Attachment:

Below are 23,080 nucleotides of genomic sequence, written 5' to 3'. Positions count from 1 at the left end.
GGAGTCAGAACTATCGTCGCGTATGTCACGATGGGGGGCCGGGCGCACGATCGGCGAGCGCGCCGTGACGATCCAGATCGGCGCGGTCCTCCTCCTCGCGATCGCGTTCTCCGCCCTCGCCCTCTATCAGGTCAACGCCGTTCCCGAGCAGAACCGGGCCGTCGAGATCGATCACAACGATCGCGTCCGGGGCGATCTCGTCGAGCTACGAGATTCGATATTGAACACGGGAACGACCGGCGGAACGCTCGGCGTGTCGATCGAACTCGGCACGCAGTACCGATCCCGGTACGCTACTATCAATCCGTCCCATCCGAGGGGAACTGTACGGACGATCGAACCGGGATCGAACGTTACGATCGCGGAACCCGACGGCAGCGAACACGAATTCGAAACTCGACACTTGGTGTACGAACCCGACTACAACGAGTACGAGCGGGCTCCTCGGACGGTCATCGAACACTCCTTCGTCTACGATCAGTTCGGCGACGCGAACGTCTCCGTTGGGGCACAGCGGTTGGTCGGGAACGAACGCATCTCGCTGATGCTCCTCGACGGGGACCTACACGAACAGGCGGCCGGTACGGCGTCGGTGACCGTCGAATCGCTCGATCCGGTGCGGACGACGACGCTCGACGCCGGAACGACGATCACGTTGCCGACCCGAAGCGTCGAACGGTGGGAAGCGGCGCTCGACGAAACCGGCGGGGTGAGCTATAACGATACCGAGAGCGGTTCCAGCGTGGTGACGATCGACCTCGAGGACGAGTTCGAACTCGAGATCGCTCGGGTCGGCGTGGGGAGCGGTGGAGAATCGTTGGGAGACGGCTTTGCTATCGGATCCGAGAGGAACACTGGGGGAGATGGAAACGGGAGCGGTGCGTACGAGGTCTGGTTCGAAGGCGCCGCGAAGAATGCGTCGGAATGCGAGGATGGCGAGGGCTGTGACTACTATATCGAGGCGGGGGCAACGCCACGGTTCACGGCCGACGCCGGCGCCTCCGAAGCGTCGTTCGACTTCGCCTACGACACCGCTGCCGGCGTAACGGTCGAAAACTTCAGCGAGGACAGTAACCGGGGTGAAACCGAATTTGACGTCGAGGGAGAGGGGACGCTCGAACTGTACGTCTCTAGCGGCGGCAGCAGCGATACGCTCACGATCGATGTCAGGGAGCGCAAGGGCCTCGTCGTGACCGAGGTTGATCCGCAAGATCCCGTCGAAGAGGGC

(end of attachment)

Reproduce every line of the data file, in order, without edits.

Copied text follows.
Below are 23,080 nucleotides of genomic sequence, written 5' to 3'. Positions count from 1 at the left end.
GGAGTCAGAACTATCGTCGCGTATGTCACGATGGGGGGCCGGGCGCACGATCGGCGAGCGCGCCGTGACGATCCAGATCGGCGCGGTCCTCCTCCTCGCGATCGCGTTCTCCGCCCTCGCCCTCTATCAGGTCAACGCCGTTCCCGAGCAGAACCGGGCCGTCGAGATCGATCACAACGATCGCGTCCGGGGCGATCTCGTCGAGCTACGAGATTCGATATTGAACACGGGAACGACCGGCGGAACGCTCGGCGTGTCGATCGAACTCGGCACGCAGTACCGATCCCGGTACGCTACTATCAATCCGTCCCATCCGAGGGGAACTGTACGGACGATCGAACCGGGATCGAACGTTACGATCGCGGAACCCGACGGCAGCGAACACGAATTCGAAACTCGACACTTGGTGTACGAACCCGACTACAACGAGTACGAGCGGGCTCCTCGGACGGTCATCGAACACTCCTTCGTCTACGATCAGTTCGGCGACGCGAACGTCTCCGTTGGGGCACAGCGGTTGGTCGGGAACGAACGCATCTCGCTGATGCTCCTCGACGGGGACCTACACGAACAGGCGGCCGGTACGGCGTCGGTGACCGTCGAATCGCTCGATCCGGTGCGGACGACGACGCTCGACGCCGGAACGACGATCACGTTGCCGACCCGAAGCGTCGAACGGTGGGAAGCGGCGCTCGACGAAACCGGCGGGGTGAGCTATAACGATACCGAGAGCGGTTCCAGCGTGGTGACGATCGACCTCGAGGACGAGTTCGAACTCGAGATCGCTCGGGTCGGCGTGGGGAGCGGTGGAGAATCGTTGGGAGACGGCTTTGCTATCGGATCCGAGAGGAACACTGGGGGAGATGGAAACGGGAGCGGTGCGTACGAGGTCTGGTTCGAAGGCGCCGCGAAGAATGCGTCGGAATGCGAGGATGGCGAGGGCTGTGACTACTATATCGAGGCGGGGGCAACGCCACGGTTCACGGCCGACGCCGGCGCCTCCGAAGCGTCGTTCGACTTCGCCTACGACACCGCTGCCGGCGTAACGGTCGAAAACTTCAGCGAGGACAGTAACCGGGGTGAAACCGAATTTGACGTCGAGGGAGAGGGGACGCTCGAACTGTACGTCTCTAGCGGCGGCAGCAGCGATACGCTCACGATCGATGTCAGGGAGCGCAAGGGCCTCGTCGTGACCGAGGTTGATCCGCAAGATCCCGTCGAAGAGGGC